The New Blackface

Blacking Up shows white people stealing from hip-hop culture — and black people analyzing them.

It’s easy to see why white people embrace hip-hop. As Andrea Van Winkle, a woman from a small town in Indiana, put it, “I was just trying to be cool.” Interviewed for the new PBS documentary Blacking Up: Hip-Hop’s Remix of Race and Identity, Winkle came from a place so white it had all-white race riots. And yet, through the portal of MTV, she and her friends managed to voyeuristically experience the inner city. They wore baggy jeans, bandannas, and cornrows, endured taunts in the halls, and got suspended for dressing inappropriately — at a school that condoned KKK-inspired paraphernalia, Winkle said. Their case produced an odd moral conundrum: Should we applaud these white chicks for trying to diversify their environment — albeit through caricature? Or were they behaving as reprehensibly as their more conventionally racist peers?

It’s a thorny question, and one that the documentary doesn’t answer to any satisfying degree. Yet it provides a fascinating examination of white people who appropriate African-American culture. Blacking Up begins with a drive along the backroads of suburban Indiana, where much of the film takes place. With a few establishing shots of manicured lawns, picket fences, and identical boxy homes, director Robert A. Clift indicates that this is not a film about hip-hop, or African Americans, or even race, in the larger sense of the word. It’s a film about white people. More specifically, it’s a film about a certain type of white people — wiggas, minstrels, wannabes, afrophiles — who try to act black, usually without leaving their safe white caves.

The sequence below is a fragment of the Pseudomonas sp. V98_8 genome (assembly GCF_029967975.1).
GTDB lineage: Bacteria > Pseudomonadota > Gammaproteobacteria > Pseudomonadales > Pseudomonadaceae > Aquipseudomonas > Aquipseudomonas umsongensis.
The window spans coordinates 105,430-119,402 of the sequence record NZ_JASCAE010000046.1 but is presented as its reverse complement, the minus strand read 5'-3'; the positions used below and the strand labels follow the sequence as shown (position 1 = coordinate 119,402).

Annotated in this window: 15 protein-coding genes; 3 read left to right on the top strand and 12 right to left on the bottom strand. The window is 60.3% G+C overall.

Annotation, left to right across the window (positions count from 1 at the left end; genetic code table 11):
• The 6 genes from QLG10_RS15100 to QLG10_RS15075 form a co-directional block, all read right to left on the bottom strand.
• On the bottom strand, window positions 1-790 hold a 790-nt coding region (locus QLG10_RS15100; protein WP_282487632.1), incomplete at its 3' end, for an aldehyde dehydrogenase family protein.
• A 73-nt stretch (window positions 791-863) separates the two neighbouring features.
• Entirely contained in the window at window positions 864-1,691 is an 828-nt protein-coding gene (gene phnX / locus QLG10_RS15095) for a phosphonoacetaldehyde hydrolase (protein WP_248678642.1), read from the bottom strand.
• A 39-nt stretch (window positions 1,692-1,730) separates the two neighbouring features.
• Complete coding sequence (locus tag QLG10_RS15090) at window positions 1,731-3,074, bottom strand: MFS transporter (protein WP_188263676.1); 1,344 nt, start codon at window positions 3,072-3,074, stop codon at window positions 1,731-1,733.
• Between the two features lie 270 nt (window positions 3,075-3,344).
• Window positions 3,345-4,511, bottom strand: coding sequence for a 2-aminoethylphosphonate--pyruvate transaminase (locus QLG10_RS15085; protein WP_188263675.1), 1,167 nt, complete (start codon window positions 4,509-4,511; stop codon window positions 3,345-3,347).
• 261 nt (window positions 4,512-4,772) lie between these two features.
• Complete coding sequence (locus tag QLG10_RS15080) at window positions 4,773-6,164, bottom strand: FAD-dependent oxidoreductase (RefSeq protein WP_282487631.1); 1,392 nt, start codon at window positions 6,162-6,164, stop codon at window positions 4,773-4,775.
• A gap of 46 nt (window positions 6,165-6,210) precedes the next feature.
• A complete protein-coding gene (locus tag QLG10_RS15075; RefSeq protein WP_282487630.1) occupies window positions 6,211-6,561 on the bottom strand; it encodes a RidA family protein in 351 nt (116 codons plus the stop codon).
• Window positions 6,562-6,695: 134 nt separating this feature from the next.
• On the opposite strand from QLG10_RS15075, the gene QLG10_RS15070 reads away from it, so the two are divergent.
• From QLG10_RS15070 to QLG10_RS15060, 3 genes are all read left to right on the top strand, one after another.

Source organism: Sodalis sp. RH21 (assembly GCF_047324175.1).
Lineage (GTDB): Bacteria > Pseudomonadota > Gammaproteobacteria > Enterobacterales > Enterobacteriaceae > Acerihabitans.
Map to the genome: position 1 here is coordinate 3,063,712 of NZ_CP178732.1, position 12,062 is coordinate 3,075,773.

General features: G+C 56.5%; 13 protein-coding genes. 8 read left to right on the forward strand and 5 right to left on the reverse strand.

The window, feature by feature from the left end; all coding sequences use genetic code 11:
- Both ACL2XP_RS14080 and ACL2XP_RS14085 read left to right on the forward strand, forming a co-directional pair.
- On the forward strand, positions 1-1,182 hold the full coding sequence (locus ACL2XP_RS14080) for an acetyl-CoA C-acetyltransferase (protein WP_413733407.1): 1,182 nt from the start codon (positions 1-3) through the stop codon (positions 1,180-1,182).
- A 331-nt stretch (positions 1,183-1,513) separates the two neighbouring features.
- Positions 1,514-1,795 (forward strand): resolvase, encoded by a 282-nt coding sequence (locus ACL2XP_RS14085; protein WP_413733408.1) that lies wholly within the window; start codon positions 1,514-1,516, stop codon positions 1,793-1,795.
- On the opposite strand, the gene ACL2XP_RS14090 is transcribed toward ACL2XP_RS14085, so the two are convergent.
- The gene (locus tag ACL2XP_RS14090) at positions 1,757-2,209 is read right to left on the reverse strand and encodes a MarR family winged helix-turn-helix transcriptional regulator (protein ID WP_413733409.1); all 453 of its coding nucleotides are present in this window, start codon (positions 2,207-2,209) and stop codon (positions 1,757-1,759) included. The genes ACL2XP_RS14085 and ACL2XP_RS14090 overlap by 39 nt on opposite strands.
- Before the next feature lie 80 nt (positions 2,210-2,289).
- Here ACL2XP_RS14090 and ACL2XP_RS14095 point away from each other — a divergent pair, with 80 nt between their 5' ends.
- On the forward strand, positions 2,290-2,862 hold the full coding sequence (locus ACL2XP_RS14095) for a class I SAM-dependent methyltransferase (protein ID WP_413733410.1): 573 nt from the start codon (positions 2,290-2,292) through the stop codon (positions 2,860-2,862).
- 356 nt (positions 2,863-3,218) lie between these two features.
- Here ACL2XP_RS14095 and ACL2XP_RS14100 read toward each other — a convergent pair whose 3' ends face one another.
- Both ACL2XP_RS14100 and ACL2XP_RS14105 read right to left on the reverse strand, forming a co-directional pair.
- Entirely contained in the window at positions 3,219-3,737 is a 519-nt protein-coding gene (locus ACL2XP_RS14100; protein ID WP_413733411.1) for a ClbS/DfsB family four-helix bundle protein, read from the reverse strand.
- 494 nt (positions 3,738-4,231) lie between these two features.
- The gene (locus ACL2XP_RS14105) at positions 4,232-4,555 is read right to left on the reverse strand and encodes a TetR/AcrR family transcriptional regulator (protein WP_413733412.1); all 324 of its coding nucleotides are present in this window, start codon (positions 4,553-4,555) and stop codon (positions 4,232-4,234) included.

Thus the film offers us a whole parade of white people, mostly white performers with varying degrees of fame. Among them are rappers like Sage Francis, Aesop Rock, Vanilla Ice, and Edea, a weird girl Rasta duo called Empire Isis, and a hip-hop cover band called “Too White Crew.” (The very concept of “hip-hop covers” is enough to cause cognitive dissonance, since it requires the band to resample already-sampled material.) Some are more sympathetic than others. Aesop Rock is a fairly deft rapper who expresses heartfelt adoration for his African-American peers. He admits, in a particularly telling moment of the film, that he’s often wished he were born in a different body. Others are a little more untoward — Vanilla Ice will never quite recover the shame of going multi-platinum with a fake biography about growing up in the ‘hood. The women in Empire Isis seem the most genuinely psychotic, with their blond dreads and fake Rastafarian accents.

Intercut between these interviews are archival shots of Elvis, Al Jolson, and all the famous minstrels of times past, and the requisite interviews with head-scratching academics — 90 percent of whom are African American. Thus Amiri Baraka, Paul Mooney, Greg Tate, Nelson George, and Chuck D all get to pontificate on this new form of colonialism and wonder why white people won’t just stay in their natural habitat. All of these academics have built whole careers analyzing this very theme, so it’s kind of a no-brainer. There’s even an actual hip-hop tour bus, in which the African-American guides lead their flock on a safari through certain New York City boroughs.

Blacking Up isn’t so much a morality tale as a historical digest, and Clift never goes so far as to condemn any of his subjects. He does have a fairly interesting way of linking current trends back to the whole minstrel lineage, drawing connections between, say, The Jazz Singer and Eminem. His montage sequences are fairly effective, though they’re not the film’s real payoff. It’s Paul Mooney who steals the show, as usual.


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